Wonderful: Poetic Insights on Awe, Mood, and Meaning
Sunday, December 6
Jennifer Michael Hecht
2 West 64th Street
“In every age, unbelievers worry about the loss of their old religion’s particular details. The atheists of Zeus, et al, wrote of missing the gods’ guidance, but not of missing the afterlife — because the Olympian religion had never offered them one. We today have a meaning problem because, as a culture, we just got out of a relationship with a character named God who was understood to be the source of human meaning. Note, instead, that the part of our religion that had helped us feel meaning, all along, was community, ritual, and the poetic instigation of awe. I will draw on the history of doubt and unbelief, and on poetry, to instigate some awe and re-envision mood and meaning.”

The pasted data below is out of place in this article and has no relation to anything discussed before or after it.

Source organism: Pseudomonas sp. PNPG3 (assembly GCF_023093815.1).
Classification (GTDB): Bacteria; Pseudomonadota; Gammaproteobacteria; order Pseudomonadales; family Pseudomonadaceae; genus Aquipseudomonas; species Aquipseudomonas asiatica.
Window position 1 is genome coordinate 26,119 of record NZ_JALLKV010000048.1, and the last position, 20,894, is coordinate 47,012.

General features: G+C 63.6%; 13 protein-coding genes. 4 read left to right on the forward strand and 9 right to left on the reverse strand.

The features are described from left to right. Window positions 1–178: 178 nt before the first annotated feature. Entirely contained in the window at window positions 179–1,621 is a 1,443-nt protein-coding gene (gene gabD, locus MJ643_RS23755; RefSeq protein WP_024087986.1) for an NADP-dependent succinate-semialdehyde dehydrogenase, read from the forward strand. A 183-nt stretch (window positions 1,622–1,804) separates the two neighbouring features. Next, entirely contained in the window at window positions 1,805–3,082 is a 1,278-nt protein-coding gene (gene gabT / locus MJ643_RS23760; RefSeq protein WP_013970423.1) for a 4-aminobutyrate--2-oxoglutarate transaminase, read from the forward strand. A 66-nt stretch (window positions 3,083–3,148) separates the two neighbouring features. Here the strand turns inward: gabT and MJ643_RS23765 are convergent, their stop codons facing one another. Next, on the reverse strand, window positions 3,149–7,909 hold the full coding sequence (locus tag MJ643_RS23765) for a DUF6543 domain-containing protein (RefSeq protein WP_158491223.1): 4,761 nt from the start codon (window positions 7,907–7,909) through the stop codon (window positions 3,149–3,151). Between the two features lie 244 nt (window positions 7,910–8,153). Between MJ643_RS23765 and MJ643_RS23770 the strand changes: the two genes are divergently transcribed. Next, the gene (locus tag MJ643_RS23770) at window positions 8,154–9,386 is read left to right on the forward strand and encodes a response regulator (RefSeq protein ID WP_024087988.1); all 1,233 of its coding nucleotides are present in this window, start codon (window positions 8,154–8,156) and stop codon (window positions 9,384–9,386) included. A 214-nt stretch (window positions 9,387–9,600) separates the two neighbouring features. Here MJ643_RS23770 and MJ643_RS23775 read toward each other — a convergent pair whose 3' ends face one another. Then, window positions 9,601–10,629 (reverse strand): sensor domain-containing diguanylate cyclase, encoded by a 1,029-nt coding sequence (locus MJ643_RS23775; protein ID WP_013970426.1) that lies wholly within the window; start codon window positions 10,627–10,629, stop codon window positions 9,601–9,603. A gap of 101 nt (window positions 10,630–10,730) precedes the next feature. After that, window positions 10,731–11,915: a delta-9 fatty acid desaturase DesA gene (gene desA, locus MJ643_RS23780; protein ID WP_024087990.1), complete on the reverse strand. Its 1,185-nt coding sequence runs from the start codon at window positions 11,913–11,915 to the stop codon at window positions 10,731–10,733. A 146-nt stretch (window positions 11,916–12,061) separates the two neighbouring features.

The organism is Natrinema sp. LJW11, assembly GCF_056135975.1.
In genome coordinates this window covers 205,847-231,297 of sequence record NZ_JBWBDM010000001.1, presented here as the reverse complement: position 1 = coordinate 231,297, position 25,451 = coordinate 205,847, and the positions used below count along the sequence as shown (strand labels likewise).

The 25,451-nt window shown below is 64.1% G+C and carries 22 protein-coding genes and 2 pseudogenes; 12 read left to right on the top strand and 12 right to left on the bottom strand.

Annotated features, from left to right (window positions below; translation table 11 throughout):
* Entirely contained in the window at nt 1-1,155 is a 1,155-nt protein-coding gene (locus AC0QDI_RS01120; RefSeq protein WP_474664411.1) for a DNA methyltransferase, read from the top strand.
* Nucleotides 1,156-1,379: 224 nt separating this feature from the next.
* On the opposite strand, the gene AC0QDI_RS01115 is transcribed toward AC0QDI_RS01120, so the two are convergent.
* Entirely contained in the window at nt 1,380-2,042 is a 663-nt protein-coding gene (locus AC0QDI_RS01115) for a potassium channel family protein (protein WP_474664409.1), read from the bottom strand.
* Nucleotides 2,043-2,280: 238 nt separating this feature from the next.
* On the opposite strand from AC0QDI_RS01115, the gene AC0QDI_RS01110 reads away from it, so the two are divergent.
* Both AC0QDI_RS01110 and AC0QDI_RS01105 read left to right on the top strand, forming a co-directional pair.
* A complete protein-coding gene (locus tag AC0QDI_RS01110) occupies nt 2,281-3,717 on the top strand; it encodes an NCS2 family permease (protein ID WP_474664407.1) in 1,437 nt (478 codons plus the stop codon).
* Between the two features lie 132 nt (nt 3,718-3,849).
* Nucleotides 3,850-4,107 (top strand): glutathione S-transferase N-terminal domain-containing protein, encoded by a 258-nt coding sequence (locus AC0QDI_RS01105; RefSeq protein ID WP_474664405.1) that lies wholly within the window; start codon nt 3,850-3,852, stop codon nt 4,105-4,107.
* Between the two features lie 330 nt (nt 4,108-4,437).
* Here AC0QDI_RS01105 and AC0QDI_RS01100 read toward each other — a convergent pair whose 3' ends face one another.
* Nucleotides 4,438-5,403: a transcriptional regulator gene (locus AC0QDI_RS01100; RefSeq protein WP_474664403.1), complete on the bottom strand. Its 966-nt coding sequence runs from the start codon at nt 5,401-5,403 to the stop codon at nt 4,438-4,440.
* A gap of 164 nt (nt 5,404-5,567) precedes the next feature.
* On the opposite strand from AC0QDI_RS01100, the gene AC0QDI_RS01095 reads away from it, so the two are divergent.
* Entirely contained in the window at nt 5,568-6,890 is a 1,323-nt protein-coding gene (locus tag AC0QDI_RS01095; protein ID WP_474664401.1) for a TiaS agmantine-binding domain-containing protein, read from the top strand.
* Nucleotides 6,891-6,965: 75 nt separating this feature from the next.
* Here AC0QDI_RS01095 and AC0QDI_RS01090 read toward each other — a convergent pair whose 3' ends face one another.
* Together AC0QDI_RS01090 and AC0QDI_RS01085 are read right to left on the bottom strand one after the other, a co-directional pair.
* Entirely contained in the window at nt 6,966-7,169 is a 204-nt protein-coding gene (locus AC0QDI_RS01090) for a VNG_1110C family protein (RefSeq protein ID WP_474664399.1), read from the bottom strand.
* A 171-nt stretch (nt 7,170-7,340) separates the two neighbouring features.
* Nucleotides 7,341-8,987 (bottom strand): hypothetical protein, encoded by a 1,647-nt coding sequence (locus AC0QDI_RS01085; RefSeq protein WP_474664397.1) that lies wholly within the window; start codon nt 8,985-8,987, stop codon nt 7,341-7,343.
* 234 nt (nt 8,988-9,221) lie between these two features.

Jennifer Michael Hecht is an intellectual historian, poet, and commentator. She has written four books of history and philosophy including the bestseller Doubt: A History (HarperOne, 2003) and Stay (Yale, 2013), a secular argument against suicide. She holds a Ph.D. in the History of Science from Columbia University. Hecht has published three books of poetry, most recently Who Said (Copper Canyon, 2013) and has taught poetry seminars in the MFA programs of Columbia and the New School. She has been the featured guest on many NPR shows, including Brian Lehrer and On Being, and has appeared on tv, including Hardball MSNBC and The Morning Show. She lives in Brooklyn, a few blocks from where her great grandparents lived, with her husband and two children, and is at work on a new book on wonder and the secular sacred.